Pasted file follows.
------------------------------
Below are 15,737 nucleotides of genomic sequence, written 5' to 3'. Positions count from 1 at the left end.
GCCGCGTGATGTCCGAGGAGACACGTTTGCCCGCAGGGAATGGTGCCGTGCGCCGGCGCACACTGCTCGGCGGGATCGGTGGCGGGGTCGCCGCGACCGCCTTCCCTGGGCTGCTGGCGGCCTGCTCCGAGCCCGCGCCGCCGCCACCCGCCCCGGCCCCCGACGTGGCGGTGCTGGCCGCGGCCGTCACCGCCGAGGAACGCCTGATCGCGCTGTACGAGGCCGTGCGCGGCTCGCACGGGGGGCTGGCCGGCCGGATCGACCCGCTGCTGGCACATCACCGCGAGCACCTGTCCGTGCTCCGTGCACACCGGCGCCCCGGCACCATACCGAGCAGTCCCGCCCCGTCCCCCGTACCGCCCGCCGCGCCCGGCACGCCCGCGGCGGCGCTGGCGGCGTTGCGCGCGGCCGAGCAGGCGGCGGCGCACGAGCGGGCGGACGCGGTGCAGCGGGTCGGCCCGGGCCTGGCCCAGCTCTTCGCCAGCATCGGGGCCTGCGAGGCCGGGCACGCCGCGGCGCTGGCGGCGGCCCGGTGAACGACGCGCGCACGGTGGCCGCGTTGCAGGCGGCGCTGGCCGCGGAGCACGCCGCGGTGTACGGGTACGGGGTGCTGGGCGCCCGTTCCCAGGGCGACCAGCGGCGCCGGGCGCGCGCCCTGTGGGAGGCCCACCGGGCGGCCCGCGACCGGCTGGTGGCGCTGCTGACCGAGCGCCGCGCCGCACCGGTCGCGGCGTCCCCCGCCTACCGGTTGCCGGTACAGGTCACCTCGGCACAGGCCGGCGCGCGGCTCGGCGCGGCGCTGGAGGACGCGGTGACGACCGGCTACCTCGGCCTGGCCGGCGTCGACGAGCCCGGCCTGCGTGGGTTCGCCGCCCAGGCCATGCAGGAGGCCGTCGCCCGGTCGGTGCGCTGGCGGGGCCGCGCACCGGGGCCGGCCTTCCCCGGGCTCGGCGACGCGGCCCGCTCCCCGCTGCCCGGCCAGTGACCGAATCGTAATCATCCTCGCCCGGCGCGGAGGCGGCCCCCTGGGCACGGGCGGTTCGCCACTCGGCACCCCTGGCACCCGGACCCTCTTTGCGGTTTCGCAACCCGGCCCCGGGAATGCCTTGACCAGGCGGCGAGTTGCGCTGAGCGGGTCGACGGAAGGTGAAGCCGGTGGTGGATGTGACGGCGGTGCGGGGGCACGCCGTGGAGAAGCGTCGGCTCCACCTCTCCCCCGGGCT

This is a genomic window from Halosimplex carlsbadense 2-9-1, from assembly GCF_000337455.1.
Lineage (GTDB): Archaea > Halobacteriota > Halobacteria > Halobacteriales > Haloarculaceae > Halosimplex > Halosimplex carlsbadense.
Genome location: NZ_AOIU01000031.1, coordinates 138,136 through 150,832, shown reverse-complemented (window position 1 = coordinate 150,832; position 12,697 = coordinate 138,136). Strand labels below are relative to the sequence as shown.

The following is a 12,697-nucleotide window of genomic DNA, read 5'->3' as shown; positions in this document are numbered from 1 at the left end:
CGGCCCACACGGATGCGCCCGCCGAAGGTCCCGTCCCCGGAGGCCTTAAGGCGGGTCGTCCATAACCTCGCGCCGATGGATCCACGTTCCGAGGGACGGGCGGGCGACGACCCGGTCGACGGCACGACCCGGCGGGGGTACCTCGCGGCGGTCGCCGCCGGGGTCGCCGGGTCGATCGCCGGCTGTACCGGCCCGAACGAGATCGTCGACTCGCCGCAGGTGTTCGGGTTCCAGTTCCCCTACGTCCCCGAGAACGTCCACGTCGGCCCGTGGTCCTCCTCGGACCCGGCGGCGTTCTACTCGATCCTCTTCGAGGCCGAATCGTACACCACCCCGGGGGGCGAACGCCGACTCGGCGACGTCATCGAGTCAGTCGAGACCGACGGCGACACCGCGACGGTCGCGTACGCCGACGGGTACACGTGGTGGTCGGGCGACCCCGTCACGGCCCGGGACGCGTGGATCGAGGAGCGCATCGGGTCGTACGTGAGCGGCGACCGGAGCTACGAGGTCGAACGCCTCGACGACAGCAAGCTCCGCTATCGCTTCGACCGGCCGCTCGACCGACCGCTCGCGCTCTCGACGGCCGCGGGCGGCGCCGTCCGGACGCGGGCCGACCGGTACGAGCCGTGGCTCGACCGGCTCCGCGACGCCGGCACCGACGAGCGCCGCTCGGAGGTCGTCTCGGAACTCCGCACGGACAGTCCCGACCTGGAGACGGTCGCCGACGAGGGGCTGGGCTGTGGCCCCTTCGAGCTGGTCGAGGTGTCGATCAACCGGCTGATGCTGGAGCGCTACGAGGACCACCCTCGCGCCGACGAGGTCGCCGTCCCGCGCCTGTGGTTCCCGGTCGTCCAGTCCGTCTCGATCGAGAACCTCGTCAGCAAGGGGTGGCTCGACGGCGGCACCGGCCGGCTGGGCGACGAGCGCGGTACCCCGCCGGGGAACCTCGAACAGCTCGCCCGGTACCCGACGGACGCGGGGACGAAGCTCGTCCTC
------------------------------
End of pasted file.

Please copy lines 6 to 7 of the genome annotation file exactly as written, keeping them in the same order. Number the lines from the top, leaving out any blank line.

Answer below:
The following is a 12,697-nucleotide window of genomic DNA, read 5'->3' as shown; positions in this document are numbered from 1 at the left end:
CGGCCCACACGGATGCGCCCGCCGAAGGTCCCGTCCCCGGAGGCCTTAAGGCGGGTCGTCCATAACCTCGCGCCGATGGATCCACGTTCCGAGGGACGGGCGGGCGACGACCCGGTCGACGGCACGACCCGGCGGGGGTACCTCGCGGCGGTCGCCGCCGGGGTCGCCGGGTCGATCGCCGGCTGTACCGGCCCGAACGAGATCGTCGACTCGCCGCAGGTGTTCGGGTTCCAGTTCCCCTACGTCCCCGAGAACGTCCACGTCGGCCCGTGGTCCTCCTCGGACCCGGCGGCGTTCTACTCGATCCTCTTCGAGGCCGAATCGTACACCACCCCGGGGGGCGAACGCCGACTCGGCGACGTCATCGAGTCAGTCGAGACCGACGGCGACACCGCGACGGTCGCGTACGCCGACGGGTACACGTGGTGGTCGGGCGACCCCGTCACGGCCCGGGACGCGTGGATCGAGGAGCGCATCGGGTCGTACGTGAGCGGCGACCGGAGCTACGAGGTCGAACGCCTCGACGACAGCAAGCTCCGCTATCGCTTCGACCGGCCGCTCGACCGACCGCTCGCGCTCTCGACGGCCGCGGGCGGCGCCGTCCGGACGCGGGCCGACCGGTACGAGCCGTGGCTCGACCGGCTCCGCGACGCCGGCACCGACGAGCGCCGCTCGGAGGTCGTCTCGGAACTCCGCACGGACAGTCCCGACCTGGAGACGGTCGCCGACGAGGGGCTGGGCTGTGGCCCCTTCGAGCTGGTCGAGGTGTCGATCAACCGGCTGATGCTGGAGCGCTACGAGGACCACCCTCGCGCCGACGAGGTCGCCGTCCCGCGCCTGTGGTTCCCGGTCGTCCAGTCCGTCTCGATCGAGAACCTCGTCAGCAAGGGGTGGCTCGACGGCGGCACCGGCCGGCTGGGCGACGAGCGCGGTACCCCGCCGGGGAACCTCGAACAGCTCGCCCGGTACCCGACGGACGCGGGGACGAAGCTCGTCCTC